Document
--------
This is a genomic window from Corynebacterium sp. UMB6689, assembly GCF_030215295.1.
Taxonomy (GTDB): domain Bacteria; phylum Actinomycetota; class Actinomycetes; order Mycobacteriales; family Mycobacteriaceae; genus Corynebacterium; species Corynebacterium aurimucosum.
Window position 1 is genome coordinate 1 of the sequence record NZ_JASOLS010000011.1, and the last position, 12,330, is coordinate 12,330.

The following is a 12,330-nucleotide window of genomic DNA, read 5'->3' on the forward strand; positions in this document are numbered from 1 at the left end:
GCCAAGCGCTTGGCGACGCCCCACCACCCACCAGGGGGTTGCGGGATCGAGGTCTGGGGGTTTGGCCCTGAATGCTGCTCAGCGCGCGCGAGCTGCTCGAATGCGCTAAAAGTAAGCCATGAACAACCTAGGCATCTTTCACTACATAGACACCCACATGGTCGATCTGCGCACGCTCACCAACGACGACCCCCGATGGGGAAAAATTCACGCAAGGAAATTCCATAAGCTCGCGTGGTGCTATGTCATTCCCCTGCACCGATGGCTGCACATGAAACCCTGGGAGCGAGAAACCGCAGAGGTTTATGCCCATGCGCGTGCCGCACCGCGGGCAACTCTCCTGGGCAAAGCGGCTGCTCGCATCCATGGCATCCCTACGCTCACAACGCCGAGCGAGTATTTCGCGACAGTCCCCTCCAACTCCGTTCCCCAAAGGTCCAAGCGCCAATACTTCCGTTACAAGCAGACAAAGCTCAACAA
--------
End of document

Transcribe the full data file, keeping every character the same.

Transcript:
This is a genomic window from Corynebacterium sp. UMB6689, assembly GCF_030215295.1.
Taxonomy (GTDB): domain Bacteria; phylum Actinomycetota; class Actinomycetes; order Mycobacteriales; family Mycobacteriaceae; genus Corynebacterium; species Corynebacterium aurimucosum.
Window position 1 is genome coordinate 1 of the sequence record NZ_JASOLS010000011.1, and the last position, 12,330, is coordinate 12,330.

The following is a 12,330-nucleotide window of genomic DNA, read 5'->3' on the forward strand; positions in this document are numbered from 1 at the left end:
GCCAAGCGCTTGGCGACGCCCCACCACCCACCAGGGGGTTGCGGGATCGAGGTCTGGGGGTTTGGCCCTGAATGCTGCTCAGCGCGCGCGAGCTGCTCGAATGCGCTAAAAGTAAGCCATGAACAACCTAGGCATCTTTCACTACATAGACACCCACATGGTCGATCTGCGCACGCTCACCAACGACGACCCCCGATGGGGAAAAATTCACGCAAGGAAATTCCATAAGCTCGCGTGGTGCTATGTCATTCCCCTGCACCGATGGCTGCACATGAAACCCTGGGAGCGAGAAACCGCAGAGGTTTATGCCCATGCGCGTGCCGCACCGCGGGCAACTCTCCTGGGCAAAGCGGCTGCTCGCATCCATGGCATCCCTACGCTCACAACGCCGAGCGAGTATTTCGCGACAGTCCCCTCCAACTCCGTTCCCCAAAGGTCCAAGCGCCAATACTTCCGTTACAAGCAGACAAAGCTCAACAA